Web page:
Monday, January 4, 2010

The Problem with Precursors

Let's say you're assembling a background for a science fiction setting, whether it be in the tradition of space operas of old or informed by more modern tropes and subversions of tropes, which involves interstellar or even just interplanetary travel. There are a great many concepts that could be plugged into this setting - the Brave Space Patrol keeping the rule of law strong on the spacelanes, the Wretched Hives haunted by smugglers, criminals, and ne'er-do-wells, the Free Traders who flit from world to world in search of wealth and who frequently find adventure, to name three.

One aspect of the background that many worldbuilders can't resist dropping in goes beyond these - the Precursors. Though they're rarely called that explicitly, a setting's Precursors are usually a great and powerful species that rose to vast heights of power and dominance over the setting's Known Worlds, only to inexplicably disappear in a manner that leaves crumbling monuments and inscrutable relics for intrepid explorers to puzzle over. Whether or not they're complete assholes or just lazy bastards is up to the writer. Frequently they're the source of whatever superscience is present in the setting, allowing more fathomable people to go across the stars without needing to go through the million-year correspondence course to get the qualification to build the starways.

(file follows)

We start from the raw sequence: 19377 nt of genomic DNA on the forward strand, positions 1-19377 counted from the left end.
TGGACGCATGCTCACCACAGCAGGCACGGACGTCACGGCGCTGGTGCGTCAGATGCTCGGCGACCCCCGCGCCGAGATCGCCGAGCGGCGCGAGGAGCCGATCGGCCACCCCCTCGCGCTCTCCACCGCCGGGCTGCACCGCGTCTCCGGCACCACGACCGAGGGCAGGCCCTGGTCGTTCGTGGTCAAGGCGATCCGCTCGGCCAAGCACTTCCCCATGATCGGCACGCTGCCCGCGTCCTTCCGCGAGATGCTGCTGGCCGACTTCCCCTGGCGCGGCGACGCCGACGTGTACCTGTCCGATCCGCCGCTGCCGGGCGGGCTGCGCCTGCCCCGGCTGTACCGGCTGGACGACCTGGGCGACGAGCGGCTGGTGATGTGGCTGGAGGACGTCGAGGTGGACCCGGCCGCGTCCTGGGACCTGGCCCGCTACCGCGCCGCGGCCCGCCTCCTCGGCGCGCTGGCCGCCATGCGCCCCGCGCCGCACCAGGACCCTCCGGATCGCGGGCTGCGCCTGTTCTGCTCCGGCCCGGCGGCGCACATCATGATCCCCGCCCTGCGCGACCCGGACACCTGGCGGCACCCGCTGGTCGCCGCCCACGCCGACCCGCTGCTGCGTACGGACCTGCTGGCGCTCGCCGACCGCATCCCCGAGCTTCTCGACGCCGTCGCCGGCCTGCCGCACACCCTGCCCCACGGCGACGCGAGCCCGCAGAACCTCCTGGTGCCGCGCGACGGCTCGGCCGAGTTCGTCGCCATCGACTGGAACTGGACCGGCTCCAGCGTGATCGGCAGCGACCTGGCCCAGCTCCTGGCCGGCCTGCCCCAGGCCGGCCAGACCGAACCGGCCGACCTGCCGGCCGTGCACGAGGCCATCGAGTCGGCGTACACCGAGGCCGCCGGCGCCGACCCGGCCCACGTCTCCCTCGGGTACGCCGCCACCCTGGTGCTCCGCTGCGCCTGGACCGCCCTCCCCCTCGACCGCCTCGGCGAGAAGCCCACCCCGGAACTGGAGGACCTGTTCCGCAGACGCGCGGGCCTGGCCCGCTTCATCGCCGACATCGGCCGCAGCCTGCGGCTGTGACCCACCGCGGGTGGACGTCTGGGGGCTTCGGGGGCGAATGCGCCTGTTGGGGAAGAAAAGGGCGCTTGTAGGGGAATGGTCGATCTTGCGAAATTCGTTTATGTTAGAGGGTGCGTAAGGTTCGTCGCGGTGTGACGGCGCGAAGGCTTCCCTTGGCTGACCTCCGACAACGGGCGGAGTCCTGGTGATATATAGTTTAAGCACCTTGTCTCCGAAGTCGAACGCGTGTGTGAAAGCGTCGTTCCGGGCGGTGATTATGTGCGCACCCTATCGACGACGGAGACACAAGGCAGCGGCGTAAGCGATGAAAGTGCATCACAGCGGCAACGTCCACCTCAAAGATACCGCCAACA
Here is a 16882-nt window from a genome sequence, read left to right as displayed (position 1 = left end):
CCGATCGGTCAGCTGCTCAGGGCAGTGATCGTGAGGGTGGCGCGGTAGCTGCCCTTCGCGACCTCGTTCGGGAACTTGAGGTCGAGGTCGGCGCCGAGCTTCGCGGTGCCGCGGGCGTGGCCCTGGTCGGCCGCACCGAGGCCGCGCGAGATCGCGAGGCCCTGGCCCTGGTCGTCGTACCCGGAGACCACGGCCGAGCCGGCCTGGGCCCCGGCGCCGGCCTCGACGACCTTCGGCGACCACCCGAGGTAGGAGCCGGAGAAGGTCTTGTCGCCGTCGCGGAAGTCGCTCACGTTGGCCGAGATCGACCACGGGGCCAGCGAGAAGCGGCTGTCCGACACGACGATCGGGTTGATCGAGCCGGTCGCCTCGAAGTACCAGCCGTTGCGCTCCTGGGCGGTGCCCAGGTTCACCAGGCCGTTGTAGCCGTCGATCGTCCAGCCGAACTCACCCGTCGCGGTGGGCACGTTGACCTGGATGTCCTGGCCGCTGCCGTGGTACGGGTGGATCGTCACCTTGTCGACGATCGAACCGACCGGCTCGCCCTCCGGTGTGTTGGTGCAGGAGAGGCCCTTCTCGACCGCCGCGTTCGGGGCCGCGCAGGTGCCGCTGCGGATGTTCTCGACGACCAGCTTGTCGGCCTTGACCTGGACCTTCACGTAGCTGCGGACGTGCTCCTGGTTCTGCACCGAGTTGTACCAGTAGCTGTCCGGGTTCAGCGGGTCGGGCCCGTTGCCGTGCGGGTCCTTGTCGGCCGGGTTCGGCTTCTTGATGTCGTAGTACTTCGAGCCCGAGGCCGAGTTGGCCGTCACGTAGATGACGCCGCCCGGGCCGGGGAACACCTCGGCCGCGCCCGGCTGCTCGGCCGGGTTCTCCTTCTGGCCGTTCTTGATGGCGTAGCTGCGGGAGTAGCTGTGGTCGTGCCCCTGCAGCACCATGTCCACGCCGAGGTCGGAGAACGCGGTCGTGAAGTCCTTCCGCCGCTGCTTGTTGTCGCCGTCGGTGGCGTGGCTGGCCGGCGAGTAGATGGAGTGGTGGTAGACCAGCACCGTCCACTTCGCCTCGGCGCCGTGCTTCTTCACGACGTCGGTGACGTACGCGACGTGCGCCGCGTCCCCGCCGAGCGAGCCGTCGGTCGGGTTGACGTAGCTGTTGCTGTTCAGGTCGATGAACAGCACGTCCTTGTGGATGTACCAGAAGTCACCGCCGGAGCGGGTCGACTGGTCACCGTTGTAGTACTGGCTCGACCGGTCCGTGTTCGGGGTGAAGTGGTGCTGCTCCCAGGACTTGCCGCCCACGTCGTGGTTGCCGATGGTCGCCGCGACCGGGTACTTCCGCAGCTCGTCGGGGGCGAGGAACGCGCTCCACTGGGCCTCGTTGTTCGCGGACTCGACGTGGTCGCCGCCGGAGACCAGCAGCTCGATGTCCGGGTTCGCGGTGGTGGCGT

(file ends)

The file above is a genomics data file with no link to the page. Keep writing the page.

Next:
There, though, I exaggerate. One of the problems I find with Precursors in a great many works is simple - they're not ancient, not really. Plenty of "ancient, mystical, powerful" and yet vanished empires populate science fiction, but most of them are ancient only in the timescale of human civilization, and not in the cosmic timescale.

The closest concept of the Precursors to the mainstream today may be the Forerunners from the Halo series. They built the ringworlds and a galaxy-spanning empire, yes - a hundred thousand years ago. The same is true of the Precursors themselves from Star Control II, who are described as having vanished "a thousand centuries ago" - in other words, one hundred thousand years ago. Mass Effect's Protheans disappeared a mere fifty thousand years ago. Star Trek contains multiple Precursors, though some avert this proximity in time - the Guardian of Forever, recall, is older than Sol. Nevertheless, it seems to me that Precursors will frequently be placed in the "recent distant past" - a hundred thousand years appears to be a significant psychological cutoff point. The Ancients in Descent: FreeSpace push this even closer - having only disappeared eight thousand years ago, they were in fact coterminous with the beginnings of human settlement, though the Shivans do predate them significantly.